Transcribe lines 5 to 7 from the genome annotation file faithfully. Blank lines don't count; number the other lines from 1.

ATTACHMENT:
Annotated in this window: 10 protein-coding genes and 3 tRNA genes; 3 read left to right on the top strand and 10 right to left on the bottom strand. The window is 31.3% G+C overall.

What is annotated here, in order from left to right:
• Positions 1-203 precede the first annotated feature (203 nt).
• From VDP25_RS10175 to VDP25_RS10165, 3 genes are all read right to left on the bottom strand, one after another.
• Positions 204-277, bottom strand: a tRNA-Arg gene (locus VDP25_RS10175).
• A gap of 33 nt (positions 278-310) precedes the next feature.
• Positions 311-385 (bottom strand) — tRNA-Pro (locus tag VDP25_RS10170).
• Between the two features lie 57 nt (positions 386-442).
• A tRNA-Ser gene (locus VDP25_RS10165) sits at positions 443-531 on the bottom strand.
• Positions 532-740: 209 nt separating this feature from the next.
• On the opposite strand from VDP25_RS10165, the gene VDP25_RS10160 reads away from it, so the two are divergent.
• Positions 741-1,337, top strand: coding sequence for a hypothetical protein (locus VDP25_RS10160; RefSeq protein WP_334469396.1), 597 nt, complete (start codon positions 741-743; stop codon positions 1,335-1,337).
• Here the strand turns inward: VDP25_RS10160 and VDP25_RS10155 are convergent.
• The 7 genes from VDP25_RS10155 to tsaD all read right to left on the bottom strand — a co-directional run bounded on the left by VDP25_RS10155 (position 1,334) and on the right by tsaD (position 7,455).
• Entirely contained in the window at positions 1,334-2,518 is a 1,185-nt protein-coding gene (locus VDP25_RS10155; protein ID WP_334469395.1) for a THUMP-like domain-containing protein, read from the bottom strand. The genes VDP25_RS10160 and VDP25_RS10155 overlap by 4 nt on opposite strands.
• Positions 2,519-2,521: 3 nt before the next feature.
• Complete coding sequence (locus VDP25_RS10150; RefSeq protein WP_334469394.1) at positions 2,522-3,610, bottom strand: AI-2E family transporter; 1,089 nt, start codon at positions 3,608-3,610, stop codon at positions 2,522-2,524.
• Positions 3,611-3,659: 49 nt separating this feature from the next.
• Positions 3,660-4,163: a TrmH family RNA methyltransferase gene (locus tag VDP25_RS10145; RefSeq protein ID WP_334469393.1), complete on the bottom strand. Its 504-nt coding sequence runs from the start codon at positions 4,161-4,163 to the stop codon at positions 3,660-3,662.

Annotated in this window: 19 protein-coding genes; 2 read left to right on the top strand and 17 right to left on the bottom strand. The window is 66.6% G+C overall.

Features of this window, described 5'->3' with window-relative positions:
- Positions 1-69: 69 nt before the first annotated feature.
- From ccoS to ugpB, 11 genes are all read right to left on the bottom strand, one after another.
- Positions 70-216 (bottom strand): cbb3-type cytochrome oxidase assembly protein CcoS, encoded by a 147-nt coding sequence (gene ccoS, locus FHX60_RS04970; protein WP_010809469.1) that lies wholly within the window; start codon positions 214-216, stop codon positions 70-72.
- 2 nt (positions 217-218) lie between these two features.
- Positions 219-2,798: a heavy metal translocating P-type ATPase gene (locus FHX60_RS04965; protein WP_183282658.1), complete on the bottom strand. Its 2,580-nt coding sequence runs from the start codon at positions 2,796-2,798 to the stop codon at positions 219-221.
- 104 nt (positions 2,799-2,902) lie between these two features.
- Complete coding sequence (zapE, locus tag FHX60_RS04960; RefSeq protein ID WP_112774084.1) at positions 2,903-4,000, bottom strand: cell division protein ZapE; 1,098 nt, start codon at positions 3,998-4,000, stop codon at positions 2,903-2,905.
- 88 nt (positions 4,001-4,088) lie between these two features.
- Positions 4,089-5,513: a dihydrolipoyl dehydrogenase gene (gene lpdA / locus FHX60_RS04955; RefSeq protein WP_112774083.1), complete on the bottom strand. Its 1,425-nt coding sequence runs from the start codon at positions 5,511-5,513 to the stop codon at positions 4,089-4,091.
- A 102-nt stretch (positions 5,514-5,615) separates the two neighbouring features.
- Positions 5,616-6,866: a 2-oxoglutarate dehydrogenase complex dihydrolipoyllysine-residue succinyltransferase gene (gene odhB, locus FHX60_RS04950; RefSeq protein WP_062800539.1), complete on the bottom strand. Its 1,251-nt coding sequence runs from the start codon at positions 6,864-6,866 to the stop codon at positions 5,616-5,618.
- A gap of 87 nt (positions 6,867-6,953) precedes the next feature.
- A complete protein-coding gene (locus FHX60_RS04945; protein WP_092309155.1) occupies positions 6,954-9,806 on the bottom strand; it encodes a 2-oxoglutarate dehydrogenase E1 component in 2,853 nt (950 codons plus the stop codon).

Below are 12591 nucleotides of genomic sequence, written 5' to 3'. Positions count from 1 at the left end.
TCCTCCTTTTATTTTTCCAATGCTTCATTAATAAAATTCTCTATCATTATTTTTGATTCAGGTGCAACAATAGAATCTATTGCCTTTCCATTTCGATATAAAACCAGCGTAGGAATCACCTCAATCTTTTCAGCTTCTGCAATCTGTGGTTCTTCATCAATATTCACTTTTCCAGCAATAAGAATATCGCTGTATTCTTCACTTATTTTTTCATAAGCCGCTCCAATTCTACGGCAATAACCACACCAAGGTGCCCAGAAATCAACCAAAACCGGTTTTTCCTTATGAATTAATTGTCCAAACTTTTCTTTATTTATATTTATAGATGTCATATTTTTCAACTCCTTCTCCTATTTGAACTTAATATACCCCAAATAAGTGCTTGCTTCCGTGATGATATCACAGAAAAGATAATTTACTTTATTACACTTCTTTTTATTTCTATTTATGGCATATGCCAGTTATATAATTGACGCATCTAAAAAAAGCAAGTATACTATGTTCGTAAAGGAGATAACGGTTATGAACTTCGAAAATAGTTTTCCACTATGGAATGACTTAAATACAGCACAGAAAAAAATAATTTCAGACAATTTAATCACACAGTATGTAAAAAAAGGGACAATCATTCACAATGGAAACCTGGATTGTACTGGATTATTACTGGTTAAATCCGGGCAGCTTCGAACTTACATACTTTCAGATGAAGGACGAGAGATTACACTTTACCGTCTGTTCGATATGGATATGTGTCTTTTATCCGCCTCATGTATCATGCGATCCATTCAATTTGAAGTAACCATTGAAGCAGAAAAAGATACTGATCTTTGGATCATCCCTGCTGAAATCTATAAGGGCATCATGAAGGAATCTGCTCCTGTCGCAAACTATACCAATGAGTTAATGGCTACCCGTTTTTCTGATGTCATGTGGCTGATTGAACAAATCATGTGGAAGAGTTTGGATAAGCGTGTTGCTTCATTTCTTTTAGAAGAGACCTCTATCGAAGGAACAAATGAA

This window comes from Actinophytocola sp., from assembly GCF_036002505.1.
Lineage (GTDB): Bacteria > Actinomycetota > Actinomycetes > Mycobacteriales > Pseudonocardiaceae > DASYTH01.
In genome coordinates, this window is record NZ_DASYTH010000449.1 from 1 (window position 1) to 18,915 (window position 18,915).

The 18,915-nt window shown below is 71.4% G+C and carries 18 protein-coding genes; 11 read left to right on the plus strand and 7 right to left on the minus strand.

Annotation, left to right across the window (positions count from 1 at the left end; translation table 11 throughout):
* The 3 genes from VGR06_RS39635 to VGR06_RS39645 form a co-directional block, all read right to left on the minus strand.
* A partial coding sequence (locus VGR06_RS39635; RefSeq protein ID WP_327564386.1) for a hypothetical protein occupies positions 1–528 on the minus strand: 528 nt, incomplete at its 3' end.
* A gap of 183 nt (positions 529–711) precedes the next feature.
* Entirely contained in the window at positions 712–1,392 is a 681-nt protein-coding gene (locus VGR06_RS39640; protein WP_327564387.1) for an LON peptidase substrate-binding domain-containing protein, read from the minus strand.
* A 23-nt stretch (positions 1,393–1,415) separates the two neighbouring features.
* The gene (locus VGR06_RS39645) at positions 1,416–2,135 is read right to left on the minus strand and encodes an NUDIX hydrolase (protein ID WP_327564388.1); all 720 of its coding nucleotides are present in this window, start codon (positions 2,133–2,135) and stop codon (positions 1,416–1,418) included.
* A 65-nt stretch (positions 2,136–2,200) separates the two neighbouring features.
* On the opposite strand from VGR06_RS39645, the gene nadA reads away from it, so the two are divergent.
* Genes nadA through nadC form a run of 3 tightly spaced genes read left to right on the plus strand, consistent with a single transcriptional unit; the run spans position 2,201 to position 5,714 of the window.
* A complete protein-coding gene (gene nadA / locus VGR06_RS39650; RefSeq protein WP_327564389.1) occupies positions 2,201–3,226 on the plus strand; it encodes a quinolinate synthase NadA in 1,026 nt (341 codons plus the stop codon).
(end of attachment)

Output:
• Positions 204-277, bottom strand: a tRNA-Arg gene (locus VDP25_RS10175).
• A gap of 33 nt (positions 278-310) precedes the next feature.
• Positions 311-385 (bottom strand) — tRNA-Pro (locus tag VDP25_RS10170).